- Poor quality documentation (ambiguous, inconsistent or incomplete drawings and specification are typical matters of concern) and it is important that the consultant attest as to the suitability of the documents as fit for purpose.
- Another area of concern arises from client initiated changes and the disruption to all parties can create extensive problems for the contractor and consultants and it is important that the client carefully consider the suitability before agreeing to the design and sign off accordingly.
Project risks exist at all stages of a capital works project and the PCG or governance group should identify and incorporate key risks into a project risk register. The register should identify risks and have strategies for risk mitigation; it should be kept up to date throughout the project.
The SP shall re-visit the risk register to confirm that identified risks associated with tendering have been effectively managed, with specific attention to risks identified for the tendering process.
The experience and qualifications of the proposed contractor's management, supervision and other staff is an important risk factor. Other risks include issues of probity, transparency, timeliness, security, schedule of rates and charges. Risks are usually managed through inclusion in the key selection criteria and may affect the required level of contract security to be incorporated into the contract.
Contractor related risks should be ascertained at the EOI stage and at the RFT for a two stage tender process, and should be considered in the tender evaluation.
Timeliness is important to the principal and occupiers of facilities. The experience of the department and project consultants should be used to develop a realistic project timeframe covering all stages from feasibility study to the end of occupied commissioning. As a project progresses, the project timeframe is revised and this permits more detailed planning by the occupiers for example regarding fit-out, commissioning and occupation.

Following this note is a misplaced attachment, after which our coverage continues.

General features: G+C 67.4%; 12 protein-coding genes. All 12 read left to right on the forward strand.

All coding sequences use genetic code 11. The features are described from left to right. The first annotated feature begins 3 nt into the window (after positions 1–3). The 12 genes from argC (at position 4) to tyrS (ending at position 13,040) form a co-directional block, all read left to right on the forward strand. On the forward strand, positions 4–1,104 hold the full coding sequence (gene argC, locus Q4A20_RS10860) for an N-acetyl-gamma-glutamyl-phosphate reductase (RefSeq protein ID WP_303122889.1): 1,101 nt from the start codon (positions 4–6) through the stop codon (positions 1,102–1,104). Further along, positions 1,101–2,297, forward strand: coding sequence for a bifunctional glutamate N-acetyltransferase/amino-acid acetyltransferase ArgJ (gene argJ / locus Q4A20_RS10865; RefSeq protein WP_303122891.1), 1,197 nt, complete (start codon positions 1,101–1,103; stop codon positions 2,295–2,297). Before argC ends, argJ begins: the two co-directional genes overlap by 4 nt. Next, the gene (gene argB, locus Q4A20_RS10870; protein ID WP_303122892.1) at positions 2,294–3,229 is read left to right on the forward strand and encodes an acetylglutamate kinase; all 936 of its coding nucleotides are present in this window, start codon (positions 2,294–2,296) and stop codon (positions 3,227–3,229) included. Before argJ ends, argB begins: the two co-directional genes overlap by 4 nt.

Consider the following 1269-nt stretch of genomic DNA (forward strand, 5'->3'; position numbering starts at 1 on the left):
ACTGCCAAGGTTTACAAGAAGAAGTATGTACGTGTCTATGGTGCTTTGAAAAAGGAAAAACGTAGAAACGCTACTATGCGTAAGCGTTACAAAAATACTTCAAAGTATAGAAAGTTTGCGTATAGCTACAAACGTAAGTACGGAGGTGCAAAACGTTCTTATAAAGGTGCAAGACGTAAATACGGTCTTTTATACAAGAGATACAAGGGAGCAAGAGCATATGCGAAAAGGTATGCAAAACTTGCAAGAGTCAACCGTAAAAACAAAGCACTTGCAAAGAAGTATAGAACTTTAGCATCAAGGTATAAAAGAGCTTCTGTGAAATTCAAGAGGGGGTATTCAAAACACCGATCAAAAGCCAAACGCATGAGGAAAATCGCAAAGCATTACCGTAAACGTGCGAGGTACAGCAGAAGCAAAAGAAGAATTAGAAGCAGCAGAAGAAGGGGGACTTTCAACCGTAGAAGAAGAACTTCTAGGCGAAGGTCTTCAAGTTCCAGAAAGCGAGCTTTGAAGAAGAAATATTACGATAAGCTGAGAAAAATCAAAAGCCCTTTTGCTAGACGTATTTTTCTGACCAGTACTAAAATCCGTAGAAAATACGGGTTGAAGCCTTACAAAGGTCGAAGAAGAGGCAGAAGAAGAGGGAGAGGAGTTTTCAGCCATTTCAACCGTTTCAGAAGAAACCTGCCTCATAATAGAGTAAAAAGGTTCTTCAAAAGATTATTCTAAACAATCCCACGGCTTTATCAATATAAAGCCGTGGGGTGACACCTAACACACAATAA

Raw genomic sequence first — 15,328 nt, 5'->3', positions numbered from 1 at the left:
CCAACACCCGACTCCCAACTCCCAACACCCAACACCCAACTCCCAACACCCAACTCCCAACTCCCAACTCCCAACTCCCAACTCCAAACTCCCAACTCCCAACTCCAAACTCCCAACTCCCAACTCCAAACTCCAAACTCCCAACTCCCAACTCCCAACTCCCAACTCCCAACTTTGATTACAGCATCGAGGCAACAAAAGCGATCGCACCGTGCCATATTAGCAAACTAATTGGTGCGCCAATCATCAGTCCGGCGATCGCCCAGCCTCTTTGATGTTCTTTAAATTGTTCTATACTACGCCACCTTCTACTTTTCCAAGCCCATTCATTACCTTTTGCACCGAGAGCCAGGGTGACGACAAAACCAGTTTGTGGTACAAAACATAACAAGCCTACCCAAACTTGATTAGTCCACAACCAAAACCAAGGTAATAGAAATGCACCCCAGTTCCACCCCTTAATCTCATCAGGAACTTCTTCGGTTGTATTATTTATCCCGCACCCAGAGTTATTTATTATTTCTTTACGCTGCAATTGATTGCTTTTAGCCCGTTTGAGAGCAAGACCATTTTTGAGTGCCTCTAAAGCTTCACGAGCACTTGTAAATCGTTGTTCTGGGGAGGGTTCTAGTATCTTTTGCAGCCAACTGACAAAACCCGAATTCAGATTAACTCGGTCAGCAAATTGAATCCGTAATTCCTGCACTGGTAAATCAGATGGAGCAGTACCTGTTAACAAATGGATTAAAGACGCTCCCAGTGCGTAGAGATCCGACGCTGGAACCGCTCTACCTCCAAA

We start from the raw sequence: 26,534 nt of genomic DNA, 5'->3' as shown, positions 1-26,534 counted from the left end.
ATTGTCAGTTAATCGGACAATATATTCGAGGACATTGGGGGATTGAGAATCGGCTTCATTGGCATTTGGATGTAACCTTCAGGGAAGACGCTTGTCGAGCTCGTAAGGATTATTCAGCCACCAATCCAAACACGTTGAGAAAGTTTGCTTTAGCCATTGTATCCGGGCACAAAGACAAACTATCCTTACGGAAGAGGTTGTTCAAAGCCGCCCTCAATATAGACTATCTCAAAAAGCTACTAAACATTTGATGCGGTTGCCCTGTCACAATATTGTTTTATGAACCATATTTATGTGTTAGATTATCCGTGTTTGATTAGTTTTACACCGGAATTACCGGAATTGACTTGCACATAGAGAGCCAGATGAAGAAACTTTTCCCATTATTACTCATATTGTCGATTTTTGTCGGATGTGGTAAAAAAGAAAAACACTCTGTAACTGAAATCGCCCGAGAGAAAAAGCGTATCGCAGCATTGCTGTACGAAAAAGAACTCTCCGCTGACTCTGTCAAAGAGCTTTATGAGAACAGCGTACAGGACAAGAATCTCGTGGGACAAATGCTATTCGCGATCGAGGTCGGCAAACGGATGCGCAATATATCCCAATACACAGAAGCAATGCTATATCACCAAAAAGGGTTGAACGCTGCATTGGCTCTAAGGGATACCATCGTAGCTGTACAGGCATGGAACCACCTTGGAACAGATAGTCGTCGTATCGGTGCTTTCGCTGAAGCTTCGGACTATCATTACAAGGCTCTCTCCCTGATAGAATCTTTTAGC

At the tender stage, a tentative program will be sought from tenderers, showing how they intend to deliver the project within the contract period and the level of allowable delays called ‘float' in their program. The contract program should include allowances for expected delays caused by seasonal weather conditions and unexpected site conditions.
The contract conditions cover how delay and slippage are managed during the contract stage, but where time is critical to the agency / health service or department negotiations at the tender evaluation stage may include the tenderers capacity to accelerate activities to make up for lost time.
Value for money
The tender evaluation should consider value for money as a key evaluation criterion. This will include factors such as life cycle costs, alternative details / finishes offered. Operations and maintenance costs can be more significant where the facility needs to be decanted or service delivery is interrupted while replacements or upgrades occur and the inclusion of a cheaper initial tender price may need to be critically appraised when considering the wider implications for the agency. This may result in the lowest tender not being recommended for acceptance.
All non-conforming tenderers are to be noted with reasons provided, for example:
- late tender
- exclusions from tender price
- failure to provide certified VIPP plan
- qualification on materials / equipment which are different from those specified
- qualification on performance criteria of mechanical or electrical equipment
- qualification on time for completion which is different to that specified
- qualification on price submitted, e.g. Rise and fall basis instead of fixed price
- non-compliance with statutory documents.
Tender recommendation principles
- Award should be based on the best value conforming tender in conjunction with project specifics and general tender selection criteria.
- If a non lowest tender has been selected the reasons supporting the selection should be reported.
- Confirm all non-conforming tenders are rejected.
- Confirm all unsuccessful tenderers will be formally informed after award of a contract to the successful tenderer.
Attachments to be Included
The following attachments are to be included as an appendix to the tender recommendation report:
- summary of shortlisting process or minutes of pre-qualification meeting with the contract supplier register (CSR)
- copy of tender advertisement
- copy of the tender opening summary form and details of any tenders rejected because they were not received on time
- statement from probity advisor, where appropriate.